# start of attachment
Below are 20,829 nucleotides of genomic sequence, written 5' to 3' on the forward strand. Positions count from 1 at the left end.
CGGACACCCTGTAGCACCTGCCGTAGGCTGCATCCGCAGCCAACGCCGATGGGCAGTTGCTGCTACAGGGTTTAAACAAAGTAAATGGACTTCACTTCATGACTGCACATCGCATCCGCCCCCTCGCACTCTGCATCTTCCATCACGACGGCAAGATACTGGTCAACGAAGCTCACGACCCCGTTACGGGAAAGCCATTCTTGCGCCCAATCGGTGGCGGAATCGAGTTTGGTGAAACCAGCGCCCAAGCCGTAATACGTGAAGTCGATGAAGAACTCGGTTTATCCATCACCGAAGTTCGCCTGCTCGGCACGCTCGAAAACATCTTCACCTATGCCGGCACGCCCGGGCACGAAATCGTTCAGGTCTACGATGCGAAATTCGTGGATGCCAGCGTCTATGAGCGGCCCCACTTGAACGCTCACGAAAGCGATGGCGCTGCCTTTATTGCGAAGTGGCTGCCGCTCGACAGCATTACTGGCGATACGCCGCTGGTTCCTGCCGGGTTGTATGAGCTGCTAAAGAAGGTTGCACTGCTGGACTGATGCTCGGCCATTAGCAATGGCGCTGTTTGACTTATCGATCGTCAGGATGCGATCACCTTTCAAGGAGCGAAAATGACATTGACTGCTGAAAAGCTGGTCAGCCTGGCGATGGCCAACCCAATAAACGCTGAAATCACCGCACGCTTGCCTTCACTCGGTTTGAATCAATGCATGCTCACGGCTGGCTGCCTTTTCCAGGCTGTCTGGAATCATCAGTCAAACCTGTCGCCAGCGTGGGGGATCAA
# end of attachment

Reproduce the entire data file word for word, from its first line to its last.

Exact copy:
Below are 20,829 nucleotides of genomic sequence, written 5' to 3' on the forward strand. Positions count from 1 at the left end.
CGGACACCCTGTAGCACCTGCCGTAGGCTGCATCCGCAGCCAACGCCGATGGGCAGTTGCTGCTACAGGGTTTAAACAAAGTAAATGGACTTCACTTCATGACTGCACATCGCATCCGCCCCCTCGCACTCTGCATCTTCCATCACGACGGCAAGATACTGGTCAACGAAGCTCACGACCCCGTTACGGGAAAGCCATTCTTGCGCCCAATCGGTGGCGGAATCGAGTTTGGTGAAACCAGCGCCCAAGCCGTAATACGTGAAGTCGATGAAGAACTCGGTTTATCCATCACCGAAGTTCGCCTGCTCGGCACGCTCGAAAACATCTTCACCTATGCCGGCACGCCCGGGCACGAAATCGTTCAGGTCTACGATGCGAAATTCGTGGATGCCAGCGTCTATGAGCGGCCCCACTTGAACGCTCACGAAAGCGATGGCGCTGCCTTTATTGCGAAGTGGCTGCCGCTCGACAGCATTACTGGCGATACGCCGCTGGTTCCTGCCGGGTTGTATGAGCTGCTAAAGAAGGTTGCACTGCTGGACTGATGCTCGGCCATTAGCAATGGCGCTGTTTGACTTATCGATCGTCAGGATGCGATCACCTTTCAAGGAGCGAAAATGACATTGACTGCTGAAAAGCTGGTCAGCCTGGCGATGGCCAACCCAATAAACGCTGAAATCACCGCACGCTTGCCTTCACTCGGTTTGAATCAATGCATGCTCACGGCTGGCTGCCTTTTCCAGGCTGTCTGGAATCATCAGTCAAACCTGTCGCCAGCGTGGGGGATCAA